by Pat Turner, goUTSA.com contributing writer
SAN ANTONIO — Evans Okotcha saw the writing on the wall and the message wasn’t encouraging.
Although he climbed to the starting running back position during his freshman campaign at Portland State, a coaching change occurred during the offseason and the new regime made it clear the Coppell product didn’t fit into their plans.
Instead of hanging around and trying to change their opinion, Okotcha began looking elsewhere. He considered trying out at Texas Tech and Stephen F. Austin was an option as a preferred walk-on. However, what happened turned out to be the opportunity of a lifetime.
During Okotcha’s search, Coppell head coach Joe McBride suggested UTSA.
The program was just getting off the ground and needed players who could contribute immediately. At the time, Okotcha never had heard of the school, but the idea of playing in the NCAA’s Football Bowl Subdivision and being part of something new was a major attraction.
And, with that decision, an inspirational story followed.
Okotcha came to UTSA as a preferred walk-on, but he quickly earned a scholarship and currently is the Roadrunners career rushing (859 yards on 180 carries) and touchdowns (16) leader with a chance to do more this season.
“Coach McBride actually coached my brother (Bennett) after I graduated,” said Okotcha, whose brother is a sophomore cornerback for the Roadrunners. “He watched film of me in high school and said I needed to play college football in the state of Texas.
“He mentioned UTSA and basically said the situation was in good hands. He said the program was going to go in the right direction. The more I heard about it, the more appealing it became. The biggest thing I liked about it was the fact I was coming in with most of the experience.
“Coming in, I felt I had a good jump on everything because I was older and had a year under my belt. It was a chance for me to be part of a new program and establish myself as a leader.”
Being a walk-on, even the preferred type, was difficult. After all, Okotcha had to pay his way to college. That was only temporary. After showing what he could do on the football field, a major reward came the second semester while he was in Nigeria for his sister’s wedding.
“My position coach called me right before we got on the plane to come home and said I had an opportunity to be on scholarship,” he said. “I was really happy because not being on scholarship was tough. I felt blessed and honored.”
Okotcha’s biggest test, however, came on the football field when UTSA coaches initially decided to move him from tailback to fullback.
The 5-foot-9, 220-pound senior never had played the position, which meant he had to learn how to handle the responsibilities on the run.
It became frustrating during the grooming period, but everything eventually worked out.
Okotcha has had enough carries to become UTSA’s rushing leader, but being able to deliver the block that opens the door for teammates like David Glasco II has brought another feeling of accomplishment. In addition, he is getting more pass catching opportunities.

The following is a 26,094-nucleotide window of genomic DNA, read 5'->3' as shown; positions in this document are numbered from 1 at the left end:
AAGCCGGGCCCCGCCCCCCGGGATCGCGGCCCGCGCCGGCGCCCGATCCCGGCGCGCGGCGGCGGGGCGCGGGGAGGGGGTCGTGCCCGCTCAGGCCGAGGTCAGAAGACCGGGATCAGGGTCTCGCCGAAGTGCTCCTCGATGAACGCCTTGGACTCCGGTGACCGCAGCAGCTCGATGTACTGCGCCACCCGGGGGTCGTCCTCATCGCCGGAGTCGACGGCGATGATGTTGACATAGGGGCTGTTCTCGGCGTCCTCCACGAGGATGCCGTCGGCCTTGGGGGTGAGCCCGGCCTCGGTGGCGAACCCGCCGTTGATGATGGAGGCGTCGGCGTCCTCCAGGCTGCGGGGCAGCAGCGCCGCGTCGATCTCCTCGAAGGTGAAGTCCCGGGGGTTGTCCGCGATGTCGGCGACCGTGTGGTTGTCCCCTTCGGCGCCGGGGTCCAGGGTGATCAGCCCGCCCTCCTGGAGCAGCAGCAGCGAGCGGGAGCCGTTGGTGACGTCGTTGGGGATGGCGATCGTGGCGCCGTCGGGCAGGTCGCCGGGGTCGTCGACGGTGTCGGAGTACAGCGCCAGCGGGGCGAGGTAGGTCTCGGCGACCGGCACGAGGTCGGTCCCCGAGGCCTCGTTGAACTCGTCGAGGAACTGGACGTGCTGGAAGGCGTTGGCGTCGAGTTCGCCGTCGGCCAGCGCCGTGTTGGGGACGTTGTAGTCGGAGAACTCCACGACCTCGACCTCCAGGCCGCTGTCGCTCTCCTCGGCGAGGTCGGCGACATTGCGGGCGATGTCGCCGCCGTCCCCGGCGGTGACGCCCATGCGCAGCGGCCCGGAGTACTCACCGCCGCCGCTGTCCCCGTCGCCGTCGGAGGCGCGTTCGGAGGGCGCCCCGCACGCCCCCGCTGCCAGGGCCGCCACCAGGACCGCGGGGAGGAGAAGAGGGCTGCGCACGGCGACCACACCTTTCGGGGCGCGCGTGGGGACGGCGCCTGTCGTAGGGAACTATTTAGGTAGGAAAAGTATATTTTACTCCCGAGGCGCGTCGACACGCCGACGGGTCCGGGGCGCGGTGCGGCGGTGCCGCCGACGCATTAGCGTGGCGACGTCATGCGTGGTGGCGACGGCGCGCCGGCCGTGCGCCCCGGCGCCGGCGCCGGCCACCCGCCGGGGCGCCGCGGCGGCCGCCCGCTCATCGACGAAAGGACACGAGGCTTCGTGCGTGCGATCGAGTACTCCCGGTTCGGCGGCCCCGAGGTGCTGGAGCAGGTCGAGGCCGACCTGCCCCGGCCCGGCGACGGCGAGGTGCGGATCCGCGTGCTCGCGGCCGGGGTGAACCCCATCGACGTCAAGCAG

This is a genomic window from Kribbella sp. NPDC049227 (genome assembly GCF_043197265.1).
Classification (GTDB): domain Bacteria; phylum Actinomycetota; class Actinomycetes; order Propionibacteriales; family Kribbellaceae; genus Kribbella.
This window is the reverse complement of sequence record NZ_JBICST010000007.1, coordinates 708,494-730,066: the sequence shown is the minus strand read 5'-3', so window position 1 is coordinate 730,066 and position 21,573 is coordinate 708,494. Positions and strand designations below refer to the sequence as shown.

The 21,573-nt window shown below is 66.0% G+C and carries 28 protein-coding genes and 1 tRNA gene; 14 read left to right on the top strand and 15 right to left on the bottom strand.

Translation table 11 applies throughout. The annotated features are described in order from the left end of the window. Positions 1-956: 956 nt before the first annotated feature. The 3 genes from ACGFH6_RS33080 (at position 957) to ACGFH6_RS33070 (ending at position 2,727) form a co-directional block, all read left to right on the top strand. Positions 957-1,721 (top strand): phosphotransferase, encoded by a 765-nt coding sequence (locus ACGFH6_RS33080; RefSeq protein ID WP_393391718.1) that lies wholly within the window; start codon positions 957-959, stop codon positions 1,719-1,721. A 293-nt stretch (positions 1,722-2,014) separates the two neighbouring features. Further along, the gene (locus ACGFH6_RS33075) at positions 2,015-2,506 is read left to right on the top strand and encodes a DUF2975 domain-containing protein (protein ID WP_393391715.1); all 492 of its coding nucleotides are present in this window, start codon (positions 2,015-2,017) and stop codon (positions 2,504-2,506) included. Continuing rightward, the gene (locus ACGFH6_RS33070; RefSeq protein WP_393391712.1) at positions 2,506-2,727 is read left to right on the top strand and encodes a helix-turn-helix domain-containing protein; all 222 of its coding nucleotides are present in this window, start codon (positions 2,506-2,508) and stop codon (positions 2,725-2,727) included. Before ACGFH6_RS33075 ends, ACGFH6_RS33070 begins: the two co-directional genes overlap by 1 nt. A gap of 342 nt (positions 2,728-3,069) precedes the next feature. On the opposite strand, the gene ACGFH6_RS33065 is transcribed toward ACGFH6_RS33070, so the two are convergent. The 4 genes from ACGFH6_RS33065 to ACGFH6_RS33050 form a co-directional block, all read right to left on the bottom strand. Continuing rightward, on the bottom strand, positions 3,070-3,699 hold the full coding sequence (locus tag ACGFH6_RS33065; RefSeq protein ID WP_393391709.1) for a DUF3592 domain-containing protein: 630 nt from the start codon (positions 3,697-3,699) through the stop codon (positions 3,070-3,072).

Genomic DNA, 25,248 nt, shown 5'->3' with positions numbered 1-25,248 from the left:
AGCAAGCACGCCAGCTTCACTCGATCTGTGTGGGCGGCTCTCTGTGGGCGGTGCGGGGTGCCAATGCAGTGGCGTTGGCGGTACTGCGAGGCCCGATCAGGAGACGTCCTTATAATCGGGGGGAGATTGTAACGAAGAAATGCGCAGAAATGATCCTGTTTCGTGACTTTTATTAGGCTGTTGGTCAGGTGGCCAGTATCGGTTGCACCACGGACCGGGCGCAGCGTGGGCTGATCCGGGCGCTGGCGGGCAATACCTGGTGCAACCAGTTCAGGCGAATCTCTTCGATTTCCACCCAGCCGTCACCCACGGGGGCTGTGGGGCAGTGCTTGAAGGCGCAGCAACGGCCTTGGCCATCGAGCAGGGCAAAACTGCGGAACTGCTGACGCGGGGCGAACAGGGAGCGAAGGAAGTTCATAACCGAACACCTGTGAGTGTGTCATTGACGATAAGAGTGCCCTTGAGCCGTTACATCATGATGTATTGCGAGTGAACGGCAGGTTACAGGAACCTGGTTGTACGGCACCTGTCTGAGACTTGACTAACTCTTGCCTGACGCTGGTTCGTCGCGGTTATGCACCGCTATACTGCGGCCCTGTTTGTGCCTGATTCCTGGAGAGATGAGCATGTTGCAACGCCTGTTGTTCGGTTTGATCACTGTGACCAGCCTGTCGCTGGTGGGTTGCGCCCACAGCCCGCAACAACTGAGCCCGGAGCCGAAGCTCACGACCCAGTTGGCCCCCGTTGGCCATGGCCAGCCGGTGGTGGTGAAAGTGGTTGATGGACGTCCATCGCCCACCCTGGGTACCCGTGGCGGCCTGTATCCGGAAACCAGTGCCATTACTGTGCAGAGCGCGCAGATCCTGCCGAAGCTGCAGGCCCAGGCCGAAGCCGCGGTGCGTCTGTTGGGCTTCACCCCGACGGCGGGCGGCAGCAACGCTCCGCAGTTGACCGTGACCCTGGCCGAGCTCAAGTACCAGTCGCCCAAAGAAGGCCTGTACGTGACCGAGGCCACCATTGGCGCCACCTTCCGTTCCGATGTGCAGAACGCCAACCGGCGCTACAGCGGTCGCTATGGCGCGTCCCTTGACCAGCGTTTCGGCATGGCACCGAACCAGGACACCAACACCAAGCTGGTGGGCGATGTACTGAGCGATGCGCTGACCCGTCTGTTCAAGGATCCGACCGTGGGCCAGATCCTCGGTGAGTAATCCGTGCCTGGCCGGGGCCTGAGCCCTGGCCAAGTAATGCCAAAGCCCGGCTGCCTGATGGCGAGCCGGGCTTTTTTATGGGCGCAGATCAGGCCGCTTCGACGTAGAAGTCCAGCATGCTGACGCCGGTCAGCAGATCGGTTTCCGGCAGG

“I had always played tailback,” Okotcha said. “Going to fullback drained me a little bit at first, but I accepted my role. It really humbled me and helped me understand you have to work for what you want.
“It helped me become hungry again. It reminded me how good I can be if I stay ambitious and work. Blocking gives me a chance to see the field. I feel like I add another dimension to our offense by being able to block and catch passes out of the backfield.”
His appreciation for the opportunity is evident when he hits the field and it hasn’t gone unnoticed by head coach Larry Coker.
“Evans is a great story,” Coker said. “He came here as a walk-on and worked to get to where he is now. He is a tough, hard-nosed guy who loves to play football.”
Now that Okotcha’s final season with the Roadrunners is underway, the senior wants it to not only be the one that stands out, but one that sets the tone for the program’s future.
UTSA already has made strides in its three years of competition.
After registering a 4-6 mark during its inaugural season, the Roadrunners improved tremendously last season and went 8-4 overall and 3-3 in their only season in the Western Athletic Conference.
Okotcha is confident he and his teammates can make a statement in their debut campaign as a member of Conference USA.
UTSA plays its final non-conference contest against Houston today the Alamodome and getting another win against a quality opponent would be another boost for the Roadrunners.
Okotcha hopes to see more after that when UTSA hits the meat of its league schedule. After all, a successful year would be the ideal finish to what has turned out to be a special career.
“I’m grateful everything has worked out so well here.” he said. “We have come so far, yet we have so much more to accomplish. I have goals and want to stay hungry so I can reach them. I want to re-establish myself as an impact player. I want to make noise as a team and individual in this conference.”
Whatever happens the rest of the way, Okotcha believes the Roadrunners have a solid foundation in place for the future.
“If you put things in perspective, we’ve done pretty well given our timeline,” he said. “We’ve come a long way, but we’re not getting content. We have set high expectations and tackle each goal one by one. We feel like we are a quality program that can compete with any team in the nation and that goes a long way. We’re really building something here.”